MORONG, Bataan - The Sangguniang Bayan (SB) of Morong, a 3rd class municipality of this Province is investigating reports that beach resort owners here are not complying with the Department of Labor and Employment (DOLE) minimum wage law for their workers. Based on municipal government records, there are more than a hundred resorts in this town but only 47 are registered.
Allegedly, beach workers are paid P100 per day which is below the minimum daily wage of P 311, Mayor Jorge S. Estanislao, who is also an OB-Gynecologist by profession said. To clarify the issue, the Mayor and the local legislative body invited the owners of the 47 registered resorts for a dialogue but they sent only caretakers and managers as representatives to the hearing. "Those who came and had a dialogue with me have no power to decide on the matter. That's why I want DOLE to take appropriate actions on the plea of the more than 300 resort workers here," he lamented.
As per Central Luzon Wage Board Order No. 16 released in 2011, the rate for minimum wage earners in the provinces of Bataan, Bulacan, Nueva Ecija, Pampanga, Tarlac and Zambales for establishments in the non-agriculture sector with total assets of P30 million shall be P330 per day.
Those who work in establishments with total assets of less than P30 million will receive P322.50 a day. For agriculture workers in the region, except in Aurora province, the minimum salary rates are P300 for plantation workers; and P284 for non-plantation workers.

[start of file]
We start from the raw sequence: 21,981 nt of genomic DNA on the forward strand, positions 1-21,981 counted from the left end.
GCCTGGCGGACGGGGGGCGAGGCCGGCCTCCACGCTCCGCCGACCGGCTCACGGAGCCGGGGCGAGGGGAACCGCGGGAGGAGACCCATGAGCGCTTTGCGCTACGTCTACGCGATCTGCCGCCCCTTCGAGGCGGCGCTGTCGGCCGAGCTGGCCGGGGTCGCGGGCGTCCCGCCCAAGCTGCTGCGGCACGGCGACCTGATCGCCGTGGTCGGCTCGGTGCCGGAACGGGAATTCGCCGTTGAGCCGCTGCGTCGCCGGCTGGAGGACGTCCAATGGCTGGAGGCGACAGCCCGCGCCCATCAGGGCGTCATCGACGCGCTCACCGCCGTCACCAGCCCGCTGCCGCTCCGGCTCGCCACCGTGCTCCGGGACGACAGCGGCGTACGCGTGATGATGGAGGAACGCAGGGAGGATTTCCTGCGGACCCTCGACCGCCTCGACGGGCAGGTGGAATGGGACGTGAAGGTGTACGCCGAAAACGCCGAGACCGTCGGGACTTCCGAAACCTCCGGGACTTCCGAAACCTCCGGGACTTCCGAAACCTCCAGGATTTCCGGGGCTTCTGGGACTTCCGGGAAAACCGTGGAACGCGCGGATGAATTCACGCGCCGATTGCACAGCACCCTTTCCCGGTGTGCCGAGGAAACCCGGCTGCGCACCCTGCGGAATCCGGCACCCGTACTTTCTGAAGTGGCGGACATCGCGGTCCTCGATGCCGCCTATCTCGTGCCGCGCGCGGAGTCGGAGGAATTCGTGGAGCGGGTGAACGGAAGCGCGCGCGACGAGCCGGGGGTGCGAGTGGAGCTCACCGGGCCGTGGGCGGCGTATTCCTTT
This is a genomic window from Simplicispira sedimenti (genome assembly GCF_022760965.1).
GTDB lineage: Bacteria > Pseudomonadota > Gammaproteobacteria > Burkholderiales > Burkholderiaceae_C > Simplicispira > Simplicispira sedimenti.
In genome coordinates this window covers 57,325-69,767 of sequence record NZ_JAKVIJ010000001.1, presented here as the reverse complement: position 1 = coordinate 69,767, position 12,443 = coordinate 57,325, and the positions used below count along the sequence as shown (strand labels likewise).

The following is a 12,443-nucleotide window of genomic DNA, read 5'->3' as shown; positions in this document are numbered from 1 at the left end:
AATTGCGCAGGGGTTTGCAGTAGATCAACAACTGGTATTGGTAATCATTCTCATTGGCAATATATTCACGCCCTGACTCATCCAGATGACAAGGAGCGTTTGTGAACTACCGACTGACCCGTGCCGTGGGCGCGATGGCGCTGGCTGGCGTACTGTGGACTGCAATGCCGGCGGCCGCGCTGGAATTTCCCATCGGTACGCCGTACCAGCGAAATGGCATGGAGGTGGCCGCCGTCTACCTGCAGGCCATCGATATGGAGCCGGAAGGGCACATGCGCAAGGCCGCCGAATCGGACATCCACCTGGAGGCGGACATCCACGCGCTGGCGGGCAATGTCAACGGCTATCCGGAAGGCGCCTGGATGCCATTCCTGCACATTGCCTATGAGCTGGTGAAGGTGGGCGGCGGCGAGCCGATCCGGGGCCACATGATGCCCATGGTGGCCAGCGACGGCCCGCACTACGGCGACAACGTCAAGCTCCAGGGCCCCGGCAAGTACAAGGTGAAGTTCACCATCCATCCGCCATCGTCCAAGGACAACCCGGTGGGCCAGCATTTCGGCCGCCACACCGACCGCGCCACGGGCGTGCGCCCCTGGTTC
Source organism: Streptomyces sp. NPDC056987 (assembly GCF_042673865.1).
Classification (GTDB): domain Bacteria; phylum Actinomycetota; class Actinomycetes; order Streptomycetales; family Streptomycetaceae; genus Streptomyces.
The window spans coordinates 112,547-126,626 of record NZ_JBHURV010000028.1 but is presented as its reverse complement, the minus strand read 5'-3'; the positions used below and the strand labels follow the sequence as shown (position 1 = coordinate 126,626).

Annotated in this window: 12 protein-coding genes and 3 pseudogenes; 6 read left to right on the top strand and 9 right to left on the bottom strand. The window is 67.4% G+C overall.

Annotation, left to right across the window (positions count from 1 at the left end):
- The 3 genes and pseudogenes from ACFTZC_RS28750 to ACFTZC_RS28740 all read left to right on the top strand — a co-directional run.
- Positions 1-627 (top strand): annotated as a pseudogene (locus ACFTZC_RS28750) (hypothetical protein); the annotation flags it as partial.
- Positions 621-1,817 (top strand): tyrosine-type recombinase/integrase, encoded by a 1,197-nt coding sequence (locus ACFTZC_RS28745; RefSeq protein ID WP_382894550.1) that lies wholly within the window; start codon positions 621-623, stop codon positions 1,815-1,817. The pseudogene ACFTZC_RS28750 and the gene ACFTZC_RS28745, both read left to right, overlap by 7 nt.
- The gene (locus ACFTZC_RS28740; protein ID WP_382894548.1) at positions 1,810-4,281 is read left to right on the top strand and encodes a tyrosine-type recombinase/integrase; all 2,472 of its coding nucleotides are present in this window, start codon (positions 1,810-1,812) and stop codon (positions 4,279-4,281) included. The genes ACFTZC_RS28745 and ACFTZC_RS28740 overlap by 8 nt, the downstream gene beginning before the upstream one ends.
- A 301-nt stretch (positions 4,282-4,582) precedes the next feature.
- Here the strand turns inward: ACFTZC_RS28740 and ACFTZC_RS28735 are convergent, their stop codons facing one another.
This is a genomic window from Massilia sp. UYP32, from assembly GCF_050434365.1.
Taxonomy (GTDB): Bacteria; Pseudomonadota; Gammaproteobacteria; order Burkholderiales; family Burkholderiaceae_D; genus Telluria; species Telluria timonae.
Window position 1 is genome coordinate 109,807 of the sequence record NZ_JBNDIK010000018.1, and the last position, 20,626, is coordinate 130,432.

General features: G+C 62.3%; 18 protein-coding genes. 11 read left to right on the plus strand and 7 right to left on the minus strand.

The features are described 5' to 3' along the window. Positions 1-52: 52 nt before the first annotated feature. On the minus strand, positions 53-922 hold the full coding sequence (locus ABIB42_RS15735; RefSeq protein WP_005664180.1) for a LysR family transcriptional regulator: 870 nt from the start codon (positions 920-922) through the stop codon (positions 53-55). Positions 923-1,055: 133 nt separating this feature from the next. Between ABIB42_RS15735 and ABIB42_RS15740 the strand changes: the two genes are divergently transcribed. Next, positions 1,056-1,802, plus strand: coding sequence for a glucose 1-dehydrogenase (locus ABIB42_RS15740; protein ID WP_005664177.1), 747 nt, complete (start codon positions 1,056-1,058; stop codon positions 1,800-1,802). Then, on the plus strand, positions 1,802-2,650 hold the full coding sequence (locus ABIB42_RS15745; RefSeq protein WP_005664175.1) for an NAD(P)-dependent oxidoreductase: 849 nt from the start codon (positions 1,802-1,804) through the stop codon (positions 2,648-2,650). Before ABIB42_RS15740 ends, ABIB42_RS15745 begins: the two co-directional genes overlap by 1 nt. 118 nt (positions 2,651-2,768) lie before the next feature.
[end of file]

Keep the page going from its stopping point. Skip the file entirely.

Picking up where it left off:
For workers in retail or service establishments with 16 or more workers, minimum wage rate was set at P319; and for those with less than 16 workers, P305 per day while cottage or handicraft workers shall receive P284 per day.
The Mayor made it clear however, that the Anvaya Cove owned by the Ayala Corporation, the biggest resort in the municipality, is not included in the complaint. "I don't want the resort owners to get mad at me on this issue but I hope they will also consider the plight of my constituents," the first-term mayor explained.
Estanislao added that the municipal treasury collects a measly P 1.008 million in amusement and realty taxes from these resorts while the Anvaya Cove alone, owned by the Ayala Group of Companies, pays P 5 million in taxes annually.